So as is apparent by now, the four universes correspond to four different level types. "Amazing Spider-Man" is the most balanced of all the levels because it offers a good mix of action and platforming between busy cities and lush jungles. Crawling up walls, beating up bad guys... it's all there. "Amazing" serves as a good primer for what to expect later like creative boss battles and hostage rescuing. My favorite levels, by far, were during "Spider-Man Noir." Having to stick to the shadows to sneak up on the bad-guys and take them out silently to advance is very reminiscent of last year's excellent Batman: Arkham Asylum. It is really uncanny how much they borrow from Arkham Asylum and it is even more uncanny how much of it works so well, like Spider-Sense acting as a visual X-ray to locate enemies and items. It fits really well within the story, and I think this is the stand-out portion of the entire game.

Coming off the stealth focus on "Noir" leads into the all-out action of "Ultimate Spider-Man." The "Ultimate" levels place more emphasis on the combat and different combat techniques than any other and it actually becomes a double-edged sword. At times, the combat is satisfying during the "Ultimate" levels because of the black symbiote suit, which grants over-the-top attacks. Many of these attacks are so useful that when you go back to other levels, which won't have the special attacks, you feel as if something is missing. (Also, "Ultimate" Spidey has Deadpool. Voiced by Nolan North. So it's automatically my second favorite.)

And finally, "2099." This is by far the most confusing of all of the levels. I loved reading "2099" through the 90's and to see it so heavily restricted is kind of disappointing. These levels are essentially the same as "Amazing" except with added sections where Spider-Man is sky-diving towards the city below and must avoid obstacles or catch bad guys. This isn't a unique gimmick, no matter how many times the perspective changes during the falling sequences. It makes "2099" feel less important. And adding to the already laborious process of close quarters combat with duplicate enemy types, the repetition of the whole game really sinks in during "2099."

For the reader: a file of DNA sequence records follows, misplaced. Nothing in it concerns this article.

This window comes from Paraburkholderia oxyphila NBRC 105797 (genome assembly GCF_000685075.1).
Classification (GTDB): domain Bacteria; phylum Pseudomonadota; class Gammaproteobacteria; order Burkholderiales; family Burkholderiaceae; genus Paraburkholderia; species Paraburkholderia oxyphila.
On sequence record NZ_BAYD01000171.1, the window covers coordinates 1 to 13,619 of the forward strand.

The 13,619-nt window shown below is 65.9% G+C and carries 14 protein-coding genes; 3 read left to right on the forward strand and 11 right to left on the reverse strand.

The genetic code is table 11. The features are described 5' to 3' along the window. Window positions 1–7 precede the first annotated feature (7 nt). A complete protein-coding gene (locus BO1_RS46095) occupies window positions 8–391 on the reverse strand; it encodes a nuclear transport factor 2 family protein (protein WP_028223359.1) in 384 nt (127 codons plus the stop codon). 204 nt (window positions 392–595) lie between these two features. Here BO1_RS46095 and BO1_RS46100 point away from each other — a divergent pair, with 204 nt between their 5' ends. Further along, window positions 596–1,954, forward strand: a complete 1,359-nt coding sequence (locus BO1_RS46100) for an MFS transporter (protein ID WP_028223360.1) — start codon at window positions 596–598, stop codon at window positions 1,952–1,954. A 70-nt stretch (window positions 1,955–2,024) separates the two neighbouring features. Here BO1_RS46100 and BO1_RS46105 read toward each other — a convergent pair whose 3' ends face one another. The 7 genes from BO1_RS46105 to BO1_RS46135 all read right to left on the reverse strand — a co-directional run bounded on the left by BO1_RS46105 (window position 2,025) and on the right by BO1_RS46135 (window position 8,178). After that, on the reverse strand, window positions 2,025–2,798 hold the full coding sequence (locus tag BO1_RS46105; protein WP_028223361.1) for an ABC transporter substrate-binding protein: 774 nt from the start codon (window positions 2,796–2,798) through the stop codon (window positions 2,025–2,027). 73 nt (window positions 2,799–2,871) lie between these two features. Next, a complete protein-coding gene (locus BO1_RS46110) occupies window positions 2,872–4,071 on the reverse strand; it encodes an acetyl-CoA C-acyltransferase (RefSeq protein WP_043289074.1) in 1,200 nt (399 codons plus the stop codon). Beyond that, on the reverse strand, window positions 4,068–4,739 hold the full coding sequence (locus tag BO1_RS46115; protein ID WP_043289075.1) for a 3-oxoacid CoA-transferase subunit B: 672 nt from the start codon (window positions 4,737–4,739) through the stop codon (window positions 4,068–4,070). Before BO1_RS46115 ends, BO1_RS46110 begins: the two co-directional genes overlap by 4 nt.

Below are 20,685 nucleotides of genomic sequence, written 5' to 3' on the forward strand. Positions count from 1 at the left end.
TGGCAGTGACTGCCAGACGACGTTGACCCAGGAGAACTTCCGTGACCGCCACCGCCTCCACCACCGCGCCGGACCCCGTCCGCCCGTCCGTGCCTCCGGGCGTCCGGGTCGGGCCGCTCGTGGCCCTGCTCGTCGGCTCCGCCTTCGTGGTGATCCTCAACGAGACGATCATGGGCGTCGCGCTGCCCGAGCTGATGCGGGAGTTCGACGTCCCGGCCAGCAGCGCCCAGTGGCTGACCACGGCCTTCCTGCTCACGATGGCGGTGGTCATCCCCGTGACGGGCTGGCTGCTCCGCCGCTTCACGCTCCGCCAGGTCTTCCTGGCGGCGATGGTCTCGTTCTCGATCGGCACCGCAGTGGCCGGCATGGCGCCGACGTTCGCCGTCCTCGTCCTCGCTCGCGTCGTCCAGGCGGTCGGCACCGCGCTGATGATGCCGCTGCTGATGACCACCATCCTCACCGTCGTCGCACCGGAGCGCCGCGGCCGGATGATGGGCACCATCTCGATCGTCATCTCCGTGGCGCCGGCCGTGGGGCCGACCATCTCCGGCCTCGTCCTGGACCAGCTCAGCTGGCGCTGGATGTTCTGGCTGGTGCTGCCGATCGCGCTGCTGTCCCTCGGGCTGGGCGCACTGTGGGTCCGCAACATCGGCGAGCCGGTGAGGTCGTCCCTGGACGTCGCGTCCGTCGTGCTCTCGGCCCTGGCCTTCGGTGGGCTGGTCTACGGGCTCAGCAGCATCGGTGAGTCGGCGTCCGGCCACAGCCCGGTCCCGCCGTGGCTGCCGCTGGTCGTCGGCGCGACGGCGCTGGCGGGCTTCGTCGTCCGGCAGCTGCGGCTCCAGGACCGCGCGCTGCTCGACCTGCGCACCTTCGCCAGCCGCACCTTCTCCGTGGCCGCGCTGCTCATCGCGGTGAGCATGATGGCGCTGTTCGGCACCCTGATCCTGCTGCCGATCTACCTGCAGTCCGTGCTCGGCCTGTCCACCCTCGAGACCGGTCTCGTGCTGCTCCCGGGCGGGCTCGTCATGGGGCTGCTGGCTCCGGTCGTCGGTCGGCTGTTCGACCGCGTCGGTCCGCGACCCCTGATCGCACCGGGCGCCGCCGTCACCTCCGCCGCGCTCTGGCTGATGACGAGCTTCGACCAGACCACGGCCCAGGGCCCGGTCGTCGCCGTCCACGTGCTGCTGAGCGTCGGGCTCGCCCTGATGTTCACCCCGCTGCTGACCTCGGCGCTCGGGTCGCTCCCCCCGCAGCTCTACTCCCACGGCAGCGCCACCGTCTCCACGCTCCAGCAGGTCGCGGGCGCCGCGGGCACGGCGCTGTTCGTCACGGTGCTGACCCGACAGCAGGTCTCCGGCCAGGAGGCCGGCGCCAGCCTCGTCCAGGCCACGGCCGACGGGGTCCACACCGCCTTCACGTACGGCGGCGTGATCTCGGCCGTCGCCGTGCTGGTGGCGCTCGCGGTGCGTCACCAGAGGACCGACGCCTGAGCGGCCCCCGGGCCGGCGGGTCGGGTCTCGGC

Up until this point, I have been pretty positive about all of Spider-Man: Shattered Dimensions. I wanted to ease into the problems slowly because it is easy to see that Shattered Dimensions clearly WANTS to be a good Spider-Man game, but being on the Wii, it actually makes it one of the worst. I am trying to be delicate, but if you have the option of what platform to get this on, do NOT choose the Wii version. I am willing to overlook the numerous glitches, and gameplay bugs, and SYSTEM CRASHES that I experienced because I might be an isolated case, but the control scheme used for the Wii controls is absolutely dreadful.

Since Shattered Dimensions is so focused on the combat and platforming throughout, the controls need to be tight and responsive. They aren't. Tacked-on motion controls and unintuitive button combinations really drag the entire experience down. As a casual Spidey fan, I had a very hard time staying positive about my investment when most of the time I was waggling the controls frantically trying to make Spider-Man do... anything, but to no avail.

Although I am willing to accept I might have been cursed with an unfinished copy, I feel it is necessary to report on the numerous and pervasive technical difficulties I had while playing Shattered Dimensions. Disregarding the camera control issues, I experienced: buggy targeting that would only target dead enemies, clipping errors where characters would walk through walls or doors and attack before they were scripted, enemies (including bosses) falling through the floor, Spider-Man falling through the floor, scripted sequences that would not activate, scripted sequences that wouldn't stop activating, animation errors where Spider-Man would glide across the level, and finally an old-fashioned system crash where the Wii froze and then powered off. Fans might be willing to look past these flaws to get to the solid game that is underneath, but for anyone else, that is simply unacceptable.